Rabbi Robinson’s Sermon April 26, 2024

Yair D. Robinson

Pesach 2024

Years ago, one of my teachers in rabbinic school told our class a story about one time when her family gathered around the seder table, much as we did this past week. This gathering included her then young niece, who was maybe three or four at the time. At some point during the proceeding, when she noticed the unusualness of the proceedings, what with all the songs and rituals, she asked what this was all about. The adults gathered told her that this was all to celebrate our freedom, and to remember being slaves to Pharaoh in Egypt, to which she responded indignantly, “I was not!”

And of course, we were not. Most of us have lived our lives in relative comfort; we have certainly not been slaves in the biblical sense, but that is not the point of the Seder, is it? The Seder, with all of its unusual practices and quotes from Torah and the rabbis, and even the boring parts or the parts that are hard to read—who got stuck this year with Rabbi Eliezar, Rabbi Elazar Ben Azariyah, Rabbi Akiva and Rabbi Tarfon?—all of that helps us understand and fulfill the mitzvah  to see ourselves as if (“K’ilu”) we had been freed from Egypt. The Seder becomes a transformational moment, a moment to reimagine our place in Jewish history (or even, to imagine our place in Jewish History at all!), and to understand the miraculous nature of our own redemption, even if it feels not entirely complete. The Seder demands we ask questions, not just the four recited, often under duress, by the youngest at the table, and so we ask: what might it have been like to be a slave to Pharaoh? How did our people suffer? What was it like to witness the plagues, and witness one’s oppressors—but also one’s neighbors—suffer? What was it like to be a rabbi in the Roman period doing the seder while hidden in an attic in B’nai Brak? What have our ancestors gone through so that we might be here? And who else might be suffering now the way our own people suffered then?

In a sense, the seder inspires us to engage in an exercise in radical empathy: Yes, a lot of the various exercises from the seder, traditional and modern—from hitting your neighbor with scallions at the singing of ‘Dayenu’ to pouring out some wine at the recitation of plagues to singing the Frog Song—are not just opportunities to rehearse our own personal and familial history, and not just to have a good time, but also a moment to reflect on the suffering of others.

We cannot fully know what it is like to be an oppressed slave, of course, any more than we can know what it is to be starving in Gaza or held in captivity in a dungeon below it; and truly, we cannot fully know someone else’s burdens, what is in their heart, not really. But we can imagine; we can put ourselves in their position, not for some maudlin purpose, but to better understand our role and our obligations. Astute readers of the Torah know that whenever Torah instructs us to care for the vulnerable or weak in our midst, it is because we were ourselves enslaved in Egypt. More than just an emotional or personal response: our connection to our people’s story compels our treatment of others, especially those most at risk.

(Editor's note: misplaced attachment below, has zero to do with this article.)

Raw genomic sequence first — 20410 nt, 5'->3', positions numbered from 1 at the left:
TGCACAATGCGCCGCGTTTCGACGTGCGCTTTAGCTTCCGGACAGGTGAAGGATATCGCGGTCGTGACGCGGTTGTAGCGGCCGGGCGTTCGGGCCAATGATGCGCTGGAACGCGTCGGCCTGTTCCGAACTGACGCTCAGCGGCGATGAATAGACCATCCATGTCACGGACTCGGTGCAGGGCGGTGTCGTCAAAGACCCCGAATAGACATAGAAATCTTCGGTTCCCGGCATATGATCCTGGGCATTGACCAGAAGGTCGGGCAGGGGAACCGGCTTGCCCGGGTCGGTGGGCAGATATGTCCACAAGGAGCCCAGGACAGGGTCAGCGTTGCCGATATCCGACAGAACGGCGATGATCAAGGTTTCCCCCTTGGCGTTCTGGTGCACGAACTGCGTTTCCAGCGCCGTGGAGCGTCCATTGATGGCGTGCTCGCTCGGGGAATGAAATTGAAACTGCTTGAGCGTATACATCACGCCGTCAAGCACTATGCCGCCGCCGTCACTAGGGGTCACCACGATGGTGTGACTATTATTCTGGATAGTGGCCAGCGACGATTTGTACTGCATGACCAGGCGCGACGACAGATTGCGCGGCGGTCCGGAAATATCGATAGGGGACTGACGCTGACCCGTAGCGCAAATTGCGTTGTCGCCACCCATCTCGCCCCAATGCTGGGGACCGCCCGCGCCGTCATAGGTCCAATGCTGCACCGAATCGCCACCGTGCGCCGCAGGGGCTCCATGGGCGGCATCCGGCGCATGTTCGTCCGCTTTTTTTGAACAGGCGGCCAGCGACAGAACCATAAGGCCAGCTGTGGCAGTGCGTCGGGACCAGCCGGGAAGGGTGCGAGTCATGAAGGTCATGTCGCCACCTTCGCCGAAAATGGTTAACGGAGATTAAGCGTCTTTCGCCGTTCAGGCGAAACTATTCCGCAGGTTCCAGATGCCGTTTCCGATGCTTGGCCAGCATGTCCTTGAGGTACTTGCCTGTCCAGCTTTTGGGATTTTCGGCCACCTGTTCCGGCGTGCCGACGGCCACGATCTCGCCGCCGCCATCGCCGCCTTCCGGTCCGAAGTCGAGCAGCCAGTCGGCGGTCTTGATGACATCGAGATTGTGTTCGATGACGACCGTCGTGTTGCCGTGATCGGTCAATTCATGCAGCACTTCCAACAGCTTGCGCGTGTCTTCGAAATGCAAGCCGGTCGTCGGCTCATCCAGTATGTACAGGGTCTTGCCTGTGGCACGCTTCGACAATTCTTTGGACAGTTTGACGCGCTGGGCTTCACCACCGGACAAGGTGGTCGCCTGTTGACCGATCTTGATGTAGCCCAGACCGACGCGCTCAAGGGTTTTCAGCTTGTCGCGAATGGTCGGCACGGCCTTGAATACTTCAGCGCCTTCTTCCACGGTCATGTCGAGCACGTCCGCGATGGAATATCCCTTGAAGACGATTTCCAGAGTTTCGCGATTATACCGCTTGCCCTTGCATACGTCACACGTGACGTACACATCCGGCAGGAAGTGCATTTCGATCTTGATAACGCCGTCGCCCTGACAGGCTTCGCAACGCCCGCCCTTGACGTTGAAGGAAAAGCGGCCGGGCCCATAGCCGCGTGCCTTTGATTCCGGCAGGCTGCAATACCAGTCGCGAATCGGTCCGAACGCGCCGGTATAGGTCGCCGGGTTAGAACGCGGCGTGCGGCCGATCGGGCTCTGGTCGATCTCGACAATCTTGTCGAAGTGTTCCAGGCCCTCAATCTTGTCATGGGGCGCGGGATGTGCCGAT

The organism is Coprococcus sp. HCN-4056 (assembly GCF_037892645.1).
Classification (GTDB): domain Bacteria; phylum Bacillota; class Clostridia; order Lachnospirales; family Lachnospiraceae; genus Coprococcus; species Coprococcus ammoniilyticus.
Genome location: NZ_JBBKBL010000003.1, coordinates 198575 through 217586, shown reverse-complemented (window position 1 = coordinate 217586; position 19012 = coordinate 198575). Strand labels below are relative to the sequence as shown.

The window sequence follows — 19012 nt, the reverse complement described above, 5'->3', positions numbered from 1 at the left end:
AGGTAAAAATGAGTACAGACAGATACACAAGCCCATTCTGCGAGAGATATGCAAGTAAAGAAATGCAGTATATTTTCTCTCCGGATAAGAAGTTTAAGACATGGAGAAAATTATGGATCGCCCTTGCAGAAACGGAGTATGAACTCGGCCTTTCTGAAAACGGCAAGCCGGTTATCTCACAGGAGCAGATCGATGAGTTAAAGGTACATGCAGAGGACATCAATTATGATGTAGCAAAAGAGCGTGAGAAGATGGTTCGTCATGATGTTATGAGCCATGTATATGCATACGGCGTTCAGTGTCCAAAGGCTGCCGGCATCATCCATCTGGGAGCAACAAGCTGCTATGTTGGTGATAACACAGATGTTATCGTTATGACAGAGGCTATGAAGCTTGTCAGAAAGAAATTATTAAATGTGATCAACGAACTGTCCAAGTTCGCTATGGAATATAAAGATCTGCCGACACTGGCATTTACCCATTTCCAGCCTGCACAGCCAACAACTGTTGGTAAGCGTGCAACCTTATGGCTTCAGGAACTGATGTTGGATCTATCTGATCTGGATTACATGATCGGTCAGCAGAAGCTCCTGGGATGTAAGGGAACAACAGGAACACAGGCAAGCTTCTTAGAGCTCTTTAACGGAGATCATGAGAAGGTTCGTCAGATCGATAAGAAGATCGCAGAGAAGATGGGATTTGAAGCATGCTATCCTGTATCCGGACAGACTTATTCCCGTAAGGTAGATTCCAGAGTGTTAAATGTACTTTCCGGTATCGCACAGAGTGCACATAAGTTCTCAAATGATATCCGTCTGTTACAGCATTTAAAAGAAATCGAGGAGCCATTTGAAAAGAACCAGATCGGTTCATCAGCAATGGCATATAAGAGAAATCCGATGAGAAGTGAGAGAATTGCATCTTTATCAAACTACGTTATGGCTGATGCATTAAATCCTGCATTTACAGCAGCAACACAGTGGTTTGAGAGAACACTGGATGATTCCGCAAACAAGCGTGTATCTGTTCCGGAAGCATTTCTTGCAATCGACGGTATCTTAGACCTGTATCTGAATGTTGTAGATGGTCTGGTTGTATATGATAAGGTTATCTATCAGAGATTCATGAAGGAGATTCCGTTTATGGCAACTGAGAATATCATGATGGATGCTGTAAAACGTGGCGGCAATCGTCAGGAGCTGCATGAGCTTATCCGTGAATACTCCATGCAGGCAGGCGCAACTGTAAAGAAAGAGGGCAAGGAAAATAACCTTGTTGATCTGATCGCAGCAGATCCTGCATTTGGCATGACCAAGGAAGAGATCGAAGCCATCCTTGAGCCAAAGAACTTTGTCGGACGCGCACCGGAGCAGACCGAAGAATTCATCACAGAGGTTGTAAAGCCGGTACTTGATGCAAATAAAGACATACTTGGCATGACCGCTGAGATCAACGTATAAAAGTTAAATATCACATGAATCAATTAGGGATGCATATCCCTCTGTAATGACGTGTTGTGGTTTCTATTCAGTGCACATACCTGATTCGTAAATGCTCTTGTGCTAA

Perhaps that is why we are so protective of the Seder; how much we resist it being coopted by non-Jews, be they Christians who want to experience what they think Jesus did (spoiler: it was not a Seder) or progressives who want to shift the focus on others entirely. On the one hand, those acts of appropriation fail to center our story. On the other, they too often fail to understand that the seder does not only focus on our story. No matter how well meaning, these acts, be they Christian Seders or Seders for Gaza (or other groups) lack the exercise in radical empathy, pursuit of questions, and nuance present in the traditional Seder. And as we watch college campuses erupt with open hostility to Jewish individuals and communities at universities. I wonder what might have been if there had been more opportunity for nuance, asking questions, thoughtfulness, and acknowledgement of others’ experiences, all while gathered at a meal together. Perhaps that is too much to hope for, but some of the power of the maror, of tasting the bitter herb, is in sharing it, looking one another eye to watery eye, face to face.

When we tell the story of our redemption from Egypt throughout the rest of the holiday, we should do so with an effort to understand the plight of our ancestors, but also the plight of others who suffer as well. So that when we pray for a complete redemption, we mean for ourselves, our people, and for everyone. Amen. Today we are in bondage to our own viewpoints, next year may we be free to the experiences of others. Amen.